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Uncovering some causal relationships between productivity growth and the structure of economic fluctuations: a tentative survey

Aghion, P.; Saint-Paul, G.; (1993) Uncovering some causal relationships between productivity growth and the structure of economic fluctuations: a tentative survey. (NBER Working Papers 4603). National Bureau of Economic Research: Cambridge, US. Green open access

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Abstract

This paper discusses recent theoretical and empirical work on the interactions between growth and business cycles. One may distinguish two very different types of approaches to the problem of the influence of macroeconomic fluctuations on long-run growth. In the first type of approach, which relies on learning by doing mechanisms or aggregate demand externalities, productivity growth and direct production activities are complements. An expansion therefore has a positive long-run effect on total factor productivity. In the second type of approach, hereafter labeled 'opportunity cost or 'learning-by-doing', productivity growth and production activities are substitutes. The opportunity cost of some productivity improving activities falls in a recession, which has a long-run positive impact on output. This does not mean, however, that recessions should on average last longer or be more frequent, since the expectation of future recessions reduces today's incentives for productivity growth. We also briefly discuss some empirical work which is mildly supportive of the opportunity cost approach, while showing that it can be reconciled with the observed pro-cyclical behavior of measured total factor productivity. We also describe some theoretical work on the effects of growth on business cycles.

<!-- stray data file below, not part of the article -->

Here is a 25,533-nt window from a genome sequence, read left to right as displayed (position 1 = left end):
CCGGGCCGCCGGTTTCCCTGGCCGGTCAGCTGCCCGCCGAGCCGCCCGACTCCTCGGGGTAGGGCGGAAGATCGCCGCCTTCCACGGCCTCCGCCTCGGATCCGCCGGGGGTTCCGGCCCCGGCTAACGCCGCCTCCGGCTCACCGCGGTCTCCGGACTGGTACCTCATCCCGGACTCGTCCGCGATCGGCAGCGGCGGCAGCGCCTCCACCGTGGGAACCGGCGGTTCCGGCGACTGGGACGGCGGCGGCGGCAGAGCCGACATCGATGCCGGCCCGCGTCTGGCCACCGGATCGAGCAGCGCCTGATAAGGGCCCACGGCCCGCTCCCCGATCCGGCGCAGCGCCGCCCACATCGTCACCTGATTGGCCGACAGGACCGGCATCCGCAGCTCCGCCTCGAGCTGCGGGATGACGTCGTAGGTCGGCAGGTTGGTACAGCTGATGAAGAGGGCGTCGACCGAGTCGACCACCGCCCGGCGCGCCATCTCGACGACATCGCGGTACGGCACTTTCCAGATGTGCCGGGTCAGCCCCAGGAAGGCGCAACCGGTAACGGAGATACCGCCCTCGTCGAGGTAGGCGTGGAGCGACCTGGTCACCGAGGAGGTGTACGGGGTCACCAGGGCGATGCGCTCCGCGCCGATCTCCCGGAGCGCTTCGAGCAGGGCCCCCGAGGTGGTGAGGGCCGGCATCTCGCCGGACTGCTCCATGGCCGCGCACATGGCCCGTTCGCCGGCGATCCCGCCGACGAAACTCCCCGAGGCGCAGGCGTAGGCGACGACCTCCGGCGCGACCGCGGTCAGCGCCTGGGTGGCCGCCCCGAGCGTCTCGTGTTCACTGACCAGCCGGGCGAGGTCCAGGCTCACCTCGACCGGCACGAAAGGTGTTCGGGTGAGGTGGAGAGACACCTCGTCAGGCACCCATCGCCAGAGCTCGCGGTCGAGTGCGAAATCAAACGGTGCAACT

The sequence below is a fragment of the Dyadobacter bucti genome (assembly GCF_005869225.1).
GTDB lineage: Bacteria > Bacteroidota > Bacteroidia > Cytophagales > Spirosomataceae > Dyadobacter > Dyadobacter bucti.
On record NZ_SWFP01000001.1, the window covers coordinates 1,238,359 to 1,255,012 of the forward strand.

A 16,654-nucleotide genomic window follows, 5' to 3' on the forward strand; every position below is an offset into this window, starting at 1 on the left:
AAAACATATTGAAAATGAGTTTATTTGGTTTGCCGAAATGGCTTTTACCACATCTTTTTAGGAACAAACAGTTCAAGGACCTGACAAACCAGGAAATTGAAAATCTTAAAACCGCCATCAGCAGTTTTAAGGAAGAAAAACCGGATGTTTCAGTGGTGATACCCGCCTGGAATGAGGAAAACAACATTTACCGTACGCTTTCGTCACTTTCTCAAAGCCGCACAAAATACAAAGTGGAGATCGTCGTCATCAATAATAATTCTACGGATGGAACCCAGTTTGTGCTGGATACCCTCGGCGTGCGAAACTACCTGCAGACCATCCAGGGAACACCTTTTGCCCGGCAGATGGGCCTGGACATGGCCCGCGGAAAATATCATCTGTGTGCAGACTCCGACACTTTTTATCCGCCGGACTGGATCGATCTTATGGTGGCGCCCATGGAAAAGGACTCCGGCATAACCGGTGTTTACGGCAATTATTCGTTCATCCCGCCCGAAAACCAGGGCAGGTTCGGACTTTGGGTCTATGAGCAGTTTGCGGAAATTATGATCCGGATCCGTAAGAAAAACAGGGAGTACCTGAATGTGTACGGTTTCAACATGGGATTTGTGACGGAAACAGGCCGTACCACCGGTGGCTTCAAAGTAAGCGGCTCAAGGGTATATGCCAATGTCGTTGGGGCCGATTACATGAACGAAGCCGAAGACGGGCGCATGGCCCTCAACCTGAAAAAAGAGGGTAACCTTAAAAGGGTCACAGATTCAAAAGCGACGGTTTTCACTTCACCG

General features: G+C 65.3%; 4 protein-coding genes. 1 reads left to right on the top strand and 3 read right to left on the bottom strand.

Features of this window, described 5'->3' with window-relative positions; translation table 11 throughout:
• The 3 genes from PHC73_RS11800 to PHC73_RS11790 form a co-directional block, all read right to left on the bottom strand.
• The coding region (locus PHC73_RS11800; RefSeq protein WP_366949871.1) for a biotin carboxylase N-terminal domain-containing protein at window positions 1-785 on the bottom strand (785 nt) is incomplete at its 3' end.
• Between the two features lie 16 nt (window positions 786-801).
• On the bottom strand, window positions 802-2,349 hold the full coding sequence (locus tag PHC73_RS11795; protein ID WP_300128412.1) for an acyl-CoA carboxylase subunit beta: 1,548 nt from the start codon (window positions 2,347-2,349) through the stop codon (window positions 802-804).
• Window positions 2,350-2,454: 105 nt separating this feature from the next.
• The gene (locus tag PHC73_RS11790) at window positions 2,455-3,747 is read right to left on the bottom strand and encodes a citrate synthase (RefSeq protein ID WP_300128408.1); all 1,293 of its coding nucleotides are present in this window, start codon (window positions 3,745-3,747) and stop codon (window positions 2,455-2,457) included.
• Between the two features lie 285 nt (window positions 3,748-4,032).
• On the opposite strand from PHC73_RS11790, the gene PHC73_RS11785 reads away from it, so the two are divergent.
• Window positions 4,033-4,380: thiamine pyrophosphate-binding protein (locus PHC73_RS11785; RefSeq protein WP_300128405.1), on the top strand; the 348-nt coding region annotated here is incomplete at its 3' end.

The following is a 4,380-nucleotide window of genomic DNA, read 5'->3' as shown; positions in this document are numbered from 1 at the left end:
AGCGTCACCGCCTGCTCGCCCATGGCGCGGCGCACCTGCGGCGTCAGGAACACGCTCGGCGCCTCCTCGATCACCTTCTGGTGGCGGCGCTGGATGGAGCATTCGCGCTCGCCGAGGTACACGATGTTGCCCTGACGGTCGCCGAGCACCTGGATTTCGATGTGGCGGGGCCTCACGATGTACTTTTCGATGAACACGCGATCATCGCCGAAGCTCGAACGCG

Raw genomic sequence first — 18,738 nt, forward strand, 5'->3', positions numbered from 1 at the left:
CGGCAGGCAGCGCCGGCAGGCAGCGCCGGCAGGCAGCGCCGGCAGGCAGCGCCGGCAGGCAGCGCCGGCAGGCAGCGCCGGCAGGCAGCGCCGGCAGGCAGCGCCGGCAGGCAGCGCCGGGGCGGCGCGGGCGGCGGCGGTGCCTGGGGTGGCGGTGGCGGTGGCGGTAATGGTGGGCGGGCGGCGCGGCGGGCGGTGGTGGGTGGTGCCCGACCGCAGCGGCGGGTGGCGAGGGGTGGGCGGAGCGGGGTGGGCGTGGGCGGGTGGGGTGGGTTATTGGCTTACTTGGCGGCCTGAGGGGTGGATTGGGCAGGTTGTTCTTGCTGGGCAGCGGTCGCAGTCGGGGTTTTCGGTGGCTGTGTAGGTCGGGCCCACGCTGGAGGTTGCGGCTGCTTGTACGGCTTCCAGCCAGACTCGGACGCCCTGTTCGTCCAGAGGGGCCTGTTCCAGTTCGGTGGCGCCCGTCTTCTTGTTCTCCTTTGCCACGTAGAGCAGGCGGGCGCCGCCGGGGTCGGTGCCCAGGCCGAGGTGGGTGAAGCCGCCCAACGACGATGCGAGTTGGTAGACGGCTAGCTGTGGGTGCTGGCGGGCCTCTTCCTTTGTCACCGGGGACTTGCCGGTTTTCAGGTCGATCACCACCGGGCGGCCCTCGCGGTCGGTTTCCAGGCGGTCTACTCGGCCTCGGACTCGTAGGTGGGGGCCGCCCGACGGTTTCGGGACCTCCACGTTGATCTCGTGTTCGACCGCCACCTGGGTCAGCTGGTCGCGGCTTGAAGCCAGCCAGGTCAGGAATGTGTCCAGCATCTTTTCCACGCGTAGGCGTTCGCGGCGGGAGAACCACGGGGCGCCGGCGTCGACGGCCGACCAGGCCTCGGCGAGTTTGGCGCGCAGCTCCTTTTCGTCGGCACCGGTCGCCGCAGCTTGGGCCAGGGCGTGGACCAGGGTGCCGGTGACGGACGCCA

Type: Working / discussion paper
Title: Uncovering some causal relationships between productivity growth and the structure of economic fluctuations: a tentative survey
Open access status: An open access version is available from UCL Discovery
Publisher version: http://www.nber.org/papers/w4603
Language: English
Additional information: Please see http://eprints.ucl.ac.uk/17755/ for related item
UCL classification: UCL > Provost and Vice Provost Offices > UCL SLASH > Faculty of S&HS > Dept of Economics
URI: https://discovery.ucl.ac.uk/id/eprint/17805
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